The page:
flyer marketing

In today’s fast-paced world of social media, is there still a need for flyers? It all depends on who your demographic is, how you utilize the flyers, and what kind of flyers you use: printed or digital. Used wisely, flyers can still make a positive difference in your sales results.

Preferences

Consider the news media. According to a 2017 survey, 72% of seniors 65 and older say they’re more likely to buy a printed newspaper over digital compared to 17& of younger adults. There’s not much of a difference in preference when it comes to printed or digital flyers. If your market is majority seniors, printed flyers make lots of sense and would still be a good investment.

Research

A deeper dive into researching your target market can yield even more meaningful results regardless of the customer’s age. What do you know about their likes and dislikes? What’s their tipping point on price? Are they driven by coupons, rewards, incentives or sales? If you can discover answers to these questions, you can do an even better job marketing to them. 

Print Flyers

Printed flyers have lots of value, particularly to a customer who’s not looking to buy right away but looking at options. The printed flyer to take home at your point of sale is a visual reminder that can be kept, reviewed and acted upon later. On the other hand, we can probably all relate to receiving an unwanted flyer in the mail and immediately tossing it in the trash. Learn as much as you can about your public to better target them.

Digital Flyers

Digital flyers have been increasing in popularity among younger customers, particularly as they have become more localized and interactive. Because of the latter, customers have greater access to information like reviews. They can watch video demonstrations of something they’re interested in purchasing. The ability to add lots of meaningful extra content is invaluable to many consumers.

Loyalty and reward programs are easier to access and manage digitally. Coupon clippers only need to click on an item instead of grabbing a pair of scissors or remembering to bring the coupons to the store.

Whichever route you take (and you could take both), use what you’ve learned about your customers to design your flyer to their taste. Even the choice of fonts can make a difference depending on your target audience.

Similarly, write to your target audience as though you’re speaking to them. If you’re pitching one item, focus on no more than three key selling points. Keep it simple and easy to understand.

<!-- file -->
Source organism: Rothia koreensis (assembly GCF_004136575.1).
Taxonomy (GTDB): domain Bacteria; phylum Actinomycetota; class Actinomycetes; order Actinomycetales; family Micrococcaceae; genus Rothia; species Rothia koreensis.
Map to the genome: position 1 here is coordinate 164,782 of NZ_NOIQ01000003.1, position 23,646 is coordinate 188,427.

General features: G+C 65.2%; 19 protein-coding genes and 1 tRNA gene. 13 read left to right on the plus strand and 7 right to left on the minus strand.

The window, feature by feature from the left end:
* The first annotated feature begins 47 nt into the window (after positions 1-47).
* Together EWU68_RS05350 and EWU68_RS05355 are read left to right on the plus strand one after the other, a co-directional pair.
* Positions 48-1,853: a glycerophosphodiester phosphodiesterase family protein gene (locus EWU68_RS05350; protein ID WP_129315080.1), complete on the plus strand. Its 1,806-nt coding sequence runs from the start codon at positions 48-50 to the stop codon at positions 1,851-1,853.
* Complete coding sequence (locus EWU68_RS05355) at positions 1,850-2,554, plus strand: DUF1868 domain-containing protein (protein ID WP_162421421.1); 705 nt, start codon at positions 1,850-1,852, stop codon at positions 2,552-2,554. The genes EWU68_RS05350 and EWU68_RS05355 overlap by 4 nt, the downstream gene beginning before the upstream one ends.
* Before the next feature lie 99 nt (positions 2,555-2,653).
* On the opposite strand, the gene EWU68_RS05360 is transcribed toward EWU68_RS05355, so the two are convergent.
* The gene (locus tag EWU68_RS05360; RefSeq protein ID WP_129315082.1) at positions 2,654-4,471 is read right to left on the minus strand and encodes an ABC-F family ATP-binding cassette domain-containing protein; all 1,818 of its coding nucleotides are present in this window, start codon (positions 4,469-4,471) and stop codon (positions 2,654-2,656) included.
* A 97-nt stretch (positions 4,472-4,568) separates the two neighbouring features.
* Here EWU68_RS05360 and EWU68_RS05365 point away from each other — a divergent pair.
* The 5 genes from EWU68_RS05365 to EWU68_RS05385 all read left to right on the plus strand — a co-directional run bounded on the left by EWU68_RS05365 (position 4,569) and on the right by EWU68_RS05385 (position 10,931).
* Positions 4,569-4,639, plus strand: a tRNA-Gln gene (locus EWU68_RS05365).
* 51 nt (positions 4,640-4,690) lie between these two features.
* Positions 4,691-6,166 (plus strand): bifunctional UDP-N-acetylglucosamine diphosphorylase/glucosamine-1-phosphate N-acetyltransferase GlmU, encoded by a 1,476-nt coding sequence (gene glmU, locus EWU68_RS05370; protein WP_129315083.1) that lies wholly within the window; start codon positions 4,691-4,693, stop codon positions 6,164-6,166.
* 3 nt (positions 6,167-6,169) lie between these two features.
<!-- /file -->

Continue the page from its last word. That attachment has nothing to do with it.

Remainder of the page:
Most of all, be sure to give yourself ample time to be a success. Set up a schedule that gives you ample time for research, design and distribution. 

Distribution

Based on your research, select the most effective way to reach your target audience(s). In certain cases, you may need to utilize both print and digital. A supermarket chain that caters to all generations is one such example. On the other hand, a boutique that sells to the Alpha generation may go solely digital.

Analyze

As always, track the results of your campaign. Use what you’ve learned to adjust your design, distribution, focus, etc. for future campaigns.

Ronn Torossian is the CEO and Founder of 5W Public Relations

Ronn Torossian

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Ronn Torossian is the Founder, President and CEO of New York-based 5W Public Relations. He has overseen the company's rapid growth and expansion to the Inc. 500 list, as well as provided counsel to hundreds of companies, including members of the Fortune 500, Inc. 500 and Forbes 400. His work spans global interests, corporate entities, high-profile individuals, regional business entities, government agencies and academic institutions - both on routine public relations matters and extremely sensitive issues. One of the foremost public relations experts in the U.S., Torossian is known for his aggressive, results-focused orientation, as well as his close working relationships with members of the media, influencers, decision makers, politicians and celebrities. At 5W Public Relations, Torossian's client experience has included programs for Coca-Cola, Microsoft, Anheuser-Busch, Barnes & Noble, Cantor Fitzgerald, IHOP, McDonald's, Evian, EDS, VeriSign, XM Radio, Seagram's, The Loews Regency, Bad Boy Worldwide Entertainment, Marriott Hotels, Vail Resorts, Pamela Anderson, Snoop Dogg, the Government of Israel, and others. Referred to by The New York Post as a "publicity guru," by Fox News as a "high-powered PR CEO," by Tyra Banks as a "crisis management guru," and by CNN as "a leading PR expert," Torossian is regularly featured in and quoted by the media, including by CNN, Fox News Channel, MSNBC, NBC, The New York Times, and others. CBS National News said "Ronn Torossian knows spin," and a New York Times feature story on Torossian referred to him as "The consummate hard-driving, scrappy NY publicist." Earlier in his career, Torossian was a Vice President/Group Director for one of The InterPublic Group's (IPG) largest PR agencies, where he was responsible for significant client growth and successful client programs, including work for Clinique, Fox News Channel, DHL, Hard Rock Café and others. A resident of Manhattan’s Upper West Side, Torossian was named to the Advertising Age "40 Under 40" list, PR Week's "40 Under 40" List, is a regular lecturer at universities and conferences, a member of Young Presidents Organization (YPO) and a board member of numerous non-profit organizations.